Los Angeles City Councilman Jose Huizar jumped to a commanding lead in his bid for re-election in the 14th District Tuesday night, according to a tally of early ballots.
Huizar had 63 percent of the early vote, compared to 24.8 percent for his closest challenger, former County Supervisor Gloria Molina.
Meanwhile, David Ryu and Carolyn Ramsay were leading a pack of 14 candidates hoping to replace termed-out Councilman Tom LaBonge in the Fourth District.
Los Angeles voters were choosing from among more than 30 candidates vying for City Council seats in seven races. Two open seats are up for grabs, while the race between Huizar and Molina was billed as a heavyweight battle between two Eastside political veterans.
Molina is the best known of four challengers attempting to unseat Huizar, who is seeking a third and final term representing the district that stretches from Boyle Heights to downtown Los Angeles.
Molina was elected to the state Assembly in 1982 and the Los Angeles City Council in 1987. She was elected in 1991 to the Los Angeles County Board of Supervisors, where she served five terms until she was forced to vacate her seat in 2014 due to term limits. In each job, she claimed the distinction of being the first Latina to join the body.
Huizar has said the 14th District has seen improvements thanks to his efforts to secure funding for graffiti removal, repair work on a City Hall building in Eagle Rock, initiatives to help the homeless and other programs to address local needs.
But Molina has criticized the city for responding slowly to police, street repair, trash and other needs, and said leadership is needed to create more affordable housing and improve Angelenos’ quality of life.
Huizar is also being challenged by social worker Nadine Momoyo Diaz, community activist Mario Chavez and political consultant John O’Neill.
Meanwhile, the eastern San Fernando Valley’s 6th District race features a political rematch, with former Assemblywoman Cindy Montanez and incumbent Nury Martinez battling to represent the district. Early ballots showed Martinez getting the best of her opponent, collecting nearly 60 percent of the vote.
Montanez was the top vote-getter in the 2013 primary election to complete Tony Cardenas’ unexpired term, but she lost to Martinez in an upset in the runoff election.
Martinez says during her more than 18 months on the job, she has fought prostitution and human trafficking crimes, brought in economic opportunities and jobs, and worked to clear up blight.
Montanez has accused the incumbent of moving too slowly to address the needs of the district. She says the district lacks the leadership needed to curb crime and eliminate a recurring problem of bulky items being left on sidewalks, alleys and other public places.
At least two council districts are guaranteed to be represented by new faces, thanks to the incumbents being termed out.
Tom LaBonge’s seat in the 4th District is being fought over by an unusually large field of 14 candidates who range from City Hall veterans to an activist who successfully defeated the city’s red light camera program. The race will likely result in a runoff in May with the two candidates who finish atop the field.
Meanwhile, Marqueece Harris-Dawson, a former executive director of a nonprofit founded by Rep. Karen Bass to improve economic conditions in South Los Angeles communities, jumped to a strong early lead in the race to replace Bernard Parks in the 8th District. Harris-Dawson collected key endorsements from 10 members of the City Council, as well as from Bass, County Supervisor Sheila Kuehl and others.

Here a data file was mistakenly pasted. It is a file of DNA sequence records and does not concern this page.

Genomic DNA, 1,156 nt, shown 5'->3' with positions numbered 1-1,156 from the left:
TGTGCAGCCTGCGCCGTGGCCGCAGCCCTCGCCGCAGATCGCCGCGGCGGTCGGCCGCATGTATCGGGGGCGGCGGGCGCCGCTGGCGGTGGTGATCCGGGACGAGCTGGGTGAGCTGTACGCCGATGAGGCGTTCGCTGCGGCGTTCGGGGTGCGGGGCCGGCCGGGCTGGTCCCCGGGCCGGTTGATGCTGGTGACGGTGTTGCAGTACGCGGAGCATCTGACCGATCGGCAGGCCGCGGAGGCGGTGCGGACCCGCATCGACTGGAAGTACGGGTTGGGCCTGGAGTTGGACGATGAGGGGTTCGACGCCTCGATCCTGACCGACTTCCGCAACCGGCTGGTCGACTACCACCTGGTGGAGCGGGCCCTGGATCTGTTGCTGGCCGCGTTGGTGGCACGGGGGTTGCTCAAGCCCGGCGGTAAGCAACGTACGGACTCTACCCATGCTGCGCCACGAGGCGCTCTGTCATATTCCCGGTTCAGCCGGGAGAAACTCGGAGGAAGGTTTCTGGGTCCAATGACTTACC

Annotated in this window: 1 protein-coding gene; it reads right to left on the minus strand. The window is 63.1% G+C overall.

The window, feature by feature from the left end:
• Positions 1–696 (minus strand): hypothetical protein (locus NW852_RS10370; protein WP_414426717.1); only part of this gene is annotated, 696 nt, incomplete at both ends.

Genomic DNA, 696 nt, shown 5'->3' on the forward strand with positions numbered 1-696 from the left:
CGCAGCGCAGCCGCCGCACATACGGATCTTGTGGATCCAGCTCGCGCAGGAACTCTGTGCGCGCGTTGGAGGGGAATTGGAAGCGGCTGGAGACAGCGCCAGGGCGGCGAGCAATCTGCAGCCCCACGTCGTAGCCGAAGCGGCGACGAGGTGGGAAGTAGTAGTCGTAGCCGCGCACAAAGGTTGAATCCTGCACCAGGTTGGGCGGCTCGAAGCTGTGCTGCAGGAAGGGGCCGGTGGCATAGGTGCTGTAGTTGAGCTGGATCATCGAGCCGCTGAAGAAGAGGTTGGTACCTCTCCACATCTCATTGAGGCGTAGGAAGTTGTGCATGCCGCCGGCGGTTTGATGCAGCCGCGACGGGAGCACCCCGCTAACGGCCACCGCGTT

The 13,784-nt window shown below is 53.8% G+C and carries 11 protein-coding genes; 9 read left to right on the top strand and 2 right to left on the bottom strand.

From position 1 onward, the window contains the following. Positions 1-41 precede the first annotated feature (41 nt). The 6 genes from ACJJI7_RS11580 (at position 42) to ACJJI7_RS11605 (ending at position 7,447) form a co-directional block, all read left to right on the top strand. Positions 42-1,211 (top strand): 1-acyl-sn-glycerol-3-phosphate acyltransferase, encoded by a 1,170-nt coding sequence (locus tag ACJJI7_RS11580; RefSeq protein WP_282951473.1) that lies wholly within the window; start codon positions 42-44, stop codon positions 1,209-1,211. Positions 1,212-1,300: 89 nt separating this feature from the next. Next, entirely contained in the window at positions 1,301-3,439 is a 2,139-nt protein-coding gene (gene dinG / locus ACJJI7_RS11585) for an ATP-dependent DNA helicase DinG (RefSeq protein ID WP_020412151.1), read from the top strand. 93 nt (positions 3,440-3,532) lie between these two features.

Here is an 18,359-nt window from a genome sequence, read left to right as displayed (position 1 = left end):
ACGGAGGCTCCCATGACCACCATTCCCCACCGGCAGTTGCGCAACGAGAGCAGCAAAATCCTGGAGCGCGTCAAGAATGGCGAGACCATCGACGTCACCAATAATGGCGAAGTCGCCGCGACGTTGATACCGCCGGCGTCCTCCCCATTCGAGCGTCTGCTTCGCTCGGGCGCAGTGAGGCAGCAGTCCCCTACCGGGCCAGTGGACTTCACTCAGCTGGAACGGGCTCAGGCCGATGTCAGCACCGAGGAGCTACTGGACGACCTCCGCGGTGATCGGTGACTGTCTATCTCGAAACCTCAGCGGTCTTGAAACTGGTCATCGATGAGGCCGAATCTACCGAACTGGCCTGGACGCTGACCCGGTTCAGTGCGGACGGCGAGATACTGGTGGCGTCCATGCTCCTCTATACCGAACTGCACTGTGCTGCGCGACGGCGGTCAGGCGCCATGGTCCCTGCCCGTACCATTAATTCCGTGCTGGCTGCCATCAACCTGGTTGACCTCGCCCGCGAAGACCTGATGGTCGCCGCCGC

But he lacked one key endorsement. Parks endorsed Bobbie Jean Anderson, a commissioner on the state Board of Barbering and Cosmetology and vice chair of the Los Angeles County Democratic Party. Anderson also garnered the endorsements of Councilman Gil Cedillo, former Councilwoman Jan Perry and Rep. Maxine Waters, D-Los Angeles.
Also running for the seat are banking executive Forescee Hogan-Rowles and Robert Cole, who owns a communications company and sits on the Los Angeles County Citizens’ Economy & Efficiency Commission.
The field narrows considerably and fewer surprises are expected in three races in which incumbents are running for re-election.
Herb Wesson, who represents the 10th Council District, appeared to be cruising to victory over Koreatown activist Grace Yoo, who last clashed with the powerful council president during contentious proceedings to redraw district lines. Residents of Koreatown said at the time that the new council district lines failed to keep their community within a single district.
Yoo has also directly challenged a proposal initiated by Wesson to change the city election schedule from odd-numbered to even-numbered years, which she says will do more to help special interests than increase voter turnout.
The election year change proposal in on the ballot as Charter Amendment 1 and Charter Amendment 2. If passed, the measure would lengthen the terms of city and school board officials elected in the 2015 and 2017 elections.
Councilman Paul Krekorian’s also had a commanding lead in his bid for a second term representing the 2nd District — which includes North Hollywood, Studio City, Valley Village and Van Nuys. He has one challenger in Eric Preven, a television writer who is a regular gadfly at City Council and County Board of Supervisor meetings.
Councilman Mitch Englander ran unopposed in the 12th District, which includes Reseda, North Hills, Northridge, Chatsworth and Porter Ranch.
— City News Service